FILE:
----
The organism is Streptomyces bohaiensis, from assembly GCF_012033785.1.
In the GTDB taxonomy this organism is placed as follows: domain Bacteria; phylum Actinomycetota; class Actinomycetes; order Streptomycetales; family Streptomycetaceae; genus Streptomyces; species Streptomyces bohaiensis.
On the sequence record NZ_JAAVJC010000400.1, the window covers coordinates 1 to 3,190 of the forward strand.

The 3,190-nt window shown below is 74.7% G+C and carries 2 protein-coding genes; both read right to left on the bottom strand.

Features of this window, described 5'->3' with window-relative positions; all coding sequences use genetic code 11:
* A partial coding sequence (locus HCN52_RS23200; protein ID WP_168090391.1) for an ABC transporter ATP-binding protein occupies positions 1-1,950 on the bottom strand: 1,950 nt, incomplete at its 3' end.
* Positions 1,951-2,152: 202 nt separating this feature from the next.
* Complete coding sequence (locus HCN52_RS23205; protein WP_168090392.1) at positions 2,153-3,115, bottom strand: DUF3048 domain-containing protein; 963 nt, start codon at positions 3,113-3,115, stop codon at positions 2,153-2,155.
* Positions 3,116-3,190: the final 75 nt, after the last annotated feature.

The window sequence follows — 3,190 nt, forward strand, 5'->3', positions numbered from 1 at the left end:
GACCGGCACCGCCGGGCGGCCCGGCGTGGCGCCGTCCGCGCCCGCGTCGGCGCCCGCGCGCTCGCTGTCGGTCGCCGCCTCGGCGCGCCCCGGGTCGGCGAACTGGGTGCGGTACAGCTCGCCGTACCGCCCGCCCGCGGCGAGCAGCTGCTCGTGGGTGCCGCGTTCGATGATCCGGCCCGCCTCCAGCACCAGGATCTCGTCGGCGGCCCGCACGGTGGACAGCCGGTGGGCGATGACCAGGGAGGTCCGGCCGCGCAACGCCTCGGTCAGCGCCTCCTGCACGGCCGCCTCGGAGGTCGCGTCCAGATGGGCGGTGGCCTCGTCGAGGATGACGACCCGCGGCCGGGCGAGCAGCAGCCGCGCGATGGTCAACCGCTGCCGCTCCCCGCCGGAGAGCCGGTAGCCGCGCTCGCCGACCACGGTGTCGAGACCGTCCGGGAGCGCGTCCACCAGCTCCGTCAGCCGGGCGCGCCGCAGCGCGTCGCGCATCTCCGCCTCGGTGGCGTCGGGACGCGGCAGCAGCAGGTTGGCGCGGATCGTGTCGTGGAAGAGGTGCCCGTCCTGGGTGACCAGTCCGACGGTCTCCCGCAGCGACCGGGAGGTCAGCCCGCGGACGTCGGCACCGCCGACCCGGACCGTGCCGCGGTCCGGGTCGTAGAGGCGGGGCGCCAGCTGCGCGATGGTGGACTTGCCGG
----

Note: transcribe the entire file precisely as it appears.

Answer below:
The organism is Streptomyces bohaiensis, from assembly GCF_012033785.1.
In the GTDB taxonomy this organism is placed as follows: domain Bacteria; phylum Actinomycetota; class Actinomycetes; order Streptomycetales; family Streptomycetaceae; genus Streptomyces; species Streptomyces bohaiensis.
On the sequence record NZ_JAAVJC010000400.1, the window covers coordinates 1 to 3,190 of the forward strand.

The 3,190-nt window shown below is 74.7% G+C and carries 2 protein-coding genes; both read right to left on the bottom strand.

Features of this window, described 5'->3' with window-relative positions; all coding sequences use genetic code 11:
* A partial coding sequence (locus HCN52_RS23200; protein ID WP_168090391.1) for an ABC transporter ATP-binding protein occupies positions 1-1,950 on the bottom strand: 1,950 nt, incomplete at its 3' end.
* Positions 1,951-2,152: 202 nt separating this feature from the next.
* Complete coding sequence (locus HCN52_RS23205; protein WP_168090392.1) at positions 2,153-3,115, bottom strand: DUF3048 domain-containing protein; 963 nt, start codon at positions 3,113-3,115, stop codon at positions 2,153-2,155.
* Positions 3,116-3,190: the final 75 nt, after the last annotated feature.

The window sequence follows — 3,190 nt, forward strand, 5'->3', positions numbered from 1 at the left end:
GACCGGCACCGCCGGGCGGCCCGGCGTGGCGCCGTCCGCGCCCGCGTCGGCGCCCGCGCGCTCGCTGTCGGTCGCCGCCTCGGCGCGCCCCGGGTCGGCGAACTGGGTGCGGTACAGCTCGCCGTACCGCCCGCCCGCGGCGAGCAGCTGCTCGTGGGTGCCGCGTTCGATGATCCGGCCCGCCTCCAGCACCAGGATCTCGTCGGCGGCCCGCACGGTGGACAGCCGGTGGGCGATGACCAGGGAGGTCCGGCCGCGCAACGCCTCGGTCAGCGCCTCCTGCACGGCCGCCTCGGAGGTCGCGTCCAGATGGGCGGTGGCCTCGTCGAGGATGACGACCCGCGGCCGGGCGAGCAGCAGCCGCGCGATGGTCAACCGCTGCCGCTCCCCGCCGGAGAGCCGGTAGCCGCGCTCGCCGACCACGGTGTCGAGACCGTCCGGGAGCGCGTCCACCAGCTCCGTCAGCCGGGCGCGCCGCAGCGCGTCGCGCATCTCCGCCTCGGTGGCGTCGGGACGCGGCAGCAGCAGGTTGGCGCGGATCGTGTCGTGGAAGAGGTGCCCGTCCTGGGTGACCAGTCCGACGGTCTCCCGCAGCGACCGGGAGGTCAGCCCGCGGACGTCGGCACCGCCGACCCGGACCGTGCCGCGGTCCGGGTCGTAGAGGCGGGGCGCCAGCTGCGCGATGGTGGACTTGCCGG